I Like Kids, Just Not Yours – Kveller
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I Like Kids, Just Not Yours

Random person: “Oh, you’re pregnant! Is this your first?”

Me: “No, my third.”

Random: “Oh, how sweet. I love kids.”

Me: “That’s nice. I don’t.”

Let me rephrase. I do love kids – two kids. Specifically, my own two kids. I’m sure I’ll love number 3 as well. And, yes, I am fond of my nieces and nephews. And I suppose, if pushed to do so, I could come up with a few other kids I find likeable.

But “love kids” generally? No way in hell.

Just off the top of my head, in fact, I can think of a few kids who I – well, I suppose it’s not kosher to say that I “hate” them. After all, as a mother, I’m supposed to be understanding, empathetic and overflowing with love. But Always-Screamy-Annoying-Girl-At-My-Kids’-Fencing-Class-Who-Lacks-Any-Sense-Of-Manners-Or-Sportsmanship? And Kid-I-Saw-Throw-A-Bag-Of-Cheetos-At-His-Mom’s-Head-In-The-Supermarket? I wildly dislike you both.

“Loving kids” is something people do when they don’t have any. Or, alternatively, people often love kids when they have the absolute bare minimum of contact with them.

Let’s break it down. People who “love kids” – all kids, not just their own – fall into one of two categories. One category, I completely understand. And the other is an inscrutable, admirable mystery to me.

A) Someone who wants more contact with children.

Women who want children “loving kids”? Yes, I get this one. Or how about a grandparent in an assisted living facility who wishes they saw their little grandkids more often? That’s really nice. These people look at the world around them and they see children who are attractive, clean, and smiling. I feel certain that when they think about children, they are contemplating ones who know, and use, the words “thank you” and “please.” Not ones who, like my son, tell you as you’re wondering what all the crap on their bedroom wall is, “Oh, Mommy, don’t clean it. That’s my booger wall. I’m trying to collect as many as I can.” Nice.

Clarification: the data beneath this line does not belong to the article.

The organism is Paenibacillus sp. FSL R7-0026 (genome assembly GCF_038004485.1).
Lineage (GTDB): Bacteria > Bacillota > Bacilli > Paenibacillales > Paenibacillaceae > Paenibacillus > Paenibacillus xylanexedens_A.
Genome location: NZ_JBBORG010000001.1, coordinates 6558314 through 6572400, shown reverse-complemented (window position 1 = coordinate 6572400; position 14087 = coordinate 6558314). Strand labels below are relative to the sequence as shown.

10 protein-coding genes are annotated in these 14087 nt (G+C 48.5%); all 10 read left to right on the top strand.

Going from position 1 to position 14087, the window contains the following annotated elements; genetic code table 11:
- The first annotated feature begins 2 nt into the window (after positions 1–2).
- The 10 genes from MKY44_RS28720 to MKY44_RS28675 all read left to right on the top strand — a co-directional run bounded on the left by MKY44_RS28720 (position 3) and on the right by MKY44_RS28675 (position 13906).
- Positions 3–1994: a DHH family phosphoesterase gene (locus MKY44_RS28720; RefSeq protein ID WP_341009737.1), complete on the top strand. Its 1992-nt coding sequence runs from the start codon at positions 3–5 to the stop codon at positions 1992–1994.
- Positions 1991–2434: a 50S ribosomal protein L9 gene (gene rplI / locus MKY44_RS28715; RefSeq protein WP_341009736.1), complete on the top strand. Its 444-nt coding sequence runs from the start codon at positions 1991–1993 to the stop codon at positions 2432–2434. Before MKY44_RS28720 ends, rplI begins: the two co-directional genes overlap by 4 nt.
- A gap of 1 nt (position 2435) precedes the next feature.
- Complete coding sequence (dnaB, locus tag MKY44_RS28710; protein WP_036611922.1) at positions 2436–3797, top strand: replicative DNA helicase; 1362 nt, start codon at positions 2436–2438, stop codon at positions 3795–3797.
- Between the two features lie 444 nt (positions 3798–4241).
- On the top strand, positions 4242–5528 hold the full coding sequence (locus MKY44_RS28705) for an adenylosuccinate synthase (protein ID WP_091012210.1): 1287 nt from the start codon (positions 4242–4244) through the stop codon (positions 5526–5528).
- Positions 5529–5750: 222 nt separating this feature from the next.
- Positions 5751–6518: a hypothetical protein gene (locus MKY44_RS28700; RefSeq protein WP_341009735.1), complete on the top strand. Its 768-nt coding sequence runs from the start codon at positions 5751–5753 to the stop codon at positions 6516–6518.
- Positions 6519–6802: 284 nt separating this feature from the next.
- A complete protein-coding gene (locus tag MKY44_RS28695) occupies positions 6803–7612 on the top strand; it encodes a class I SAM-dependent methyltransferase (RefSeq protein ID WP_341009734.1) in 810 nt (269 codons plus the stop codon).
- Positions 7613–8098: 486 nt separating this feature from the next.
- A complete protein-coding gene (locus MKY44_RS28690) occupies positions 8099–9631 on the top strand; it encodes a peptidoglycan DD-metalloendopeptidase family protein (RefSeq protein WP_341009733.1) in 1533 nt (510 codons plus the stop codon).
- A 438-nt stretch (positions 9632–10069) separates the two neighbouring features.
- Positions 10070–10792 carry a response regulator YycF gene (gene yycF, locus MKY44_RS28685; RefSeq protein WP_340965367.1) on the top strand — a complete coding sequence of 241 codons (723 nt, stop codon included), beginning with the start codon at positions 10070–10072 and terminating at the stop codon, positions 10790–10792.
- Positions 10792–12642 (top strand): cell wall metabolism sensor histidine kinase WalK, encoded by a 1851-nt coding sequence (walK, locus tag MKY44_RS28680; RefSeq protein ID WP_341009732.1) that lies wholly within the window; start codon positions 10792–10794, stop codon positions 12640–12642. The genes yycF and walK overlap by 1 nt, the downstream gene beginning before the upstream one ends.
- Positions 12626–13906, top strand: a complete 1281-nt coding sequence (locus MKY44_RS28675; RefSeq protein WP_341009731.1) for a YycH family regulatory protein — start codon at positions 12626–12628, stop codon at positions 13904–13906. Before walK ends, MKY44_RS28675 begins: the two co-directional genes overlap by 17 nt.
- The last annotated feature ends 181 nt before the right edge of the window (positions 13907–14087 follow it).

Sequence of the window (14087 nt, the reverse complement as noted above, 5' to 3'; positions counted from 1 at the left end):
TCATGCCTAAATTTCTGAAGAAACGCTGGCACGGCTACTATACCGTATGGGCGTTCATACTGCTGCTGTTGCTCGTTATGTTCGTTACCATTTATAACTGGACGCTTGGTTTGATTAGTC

Most things tend to look good from a distance. That picture that comes in the picture frame, for example, of the little child with the bonnet gazing off into a field of flowers – that looks pretty good. She’s so cute and pretty you want to leave it in the frame and forget about your own family picture you’d planned on putting in there. Little do you realize that between takes, she’s pulling a total diva act and insisting on sippy cups full of sparkling Martinelli’s apple cider in her trailer.

B)    Nursery school and kindergarten teachers.

Remember how I was discussing horrible, awful jobs a few blog posts ago, like giving pap smears to rats? Well, these jobs aren’t quite at that level, but they are still pretty low on my list. I admire the hell out of these people – in the suburban, peaceful context of my life, these are basically the equivalent of Navy SEALS.

Lest you think I’m indulging in hyperbole, let’s focus on the sheer amount of crap these people have to put up with, each and every weekday.

Show me a mother of a 3-year-old who hasn’t, at least once, breathed a sigh of relief when they’ve dropped off their child at nursery school, and I’ll show you a liar. Now imagine a workplace where, every day, you have to greet 15-20 3-year-olds you’re not related to, and entertain them/keep them from biting each other. For the WHOLE DAY. Note: many will be in a poor mood and will insist on spreading that mood to the other children. Some will carry potent viruses and feel no qualms about projectile vomit. Eventually, the day comes to an end. Oh, and then? Then, you’re subjected to a half hour phone call from Jamie’s mom, who wants to discuss why Jamie is truly a special child and the fact that he has kicked three kids black and blue doesn’t show that he’s a bully, but rather, that he’s misunderstood.

That’s sick. But these people love their jobs. I have met incredible women who have taught my children. These women are more patient than I could ever be, kind and compassionate. Basically, they are a higher life form.

In contrast, I know my limits. I love locally.

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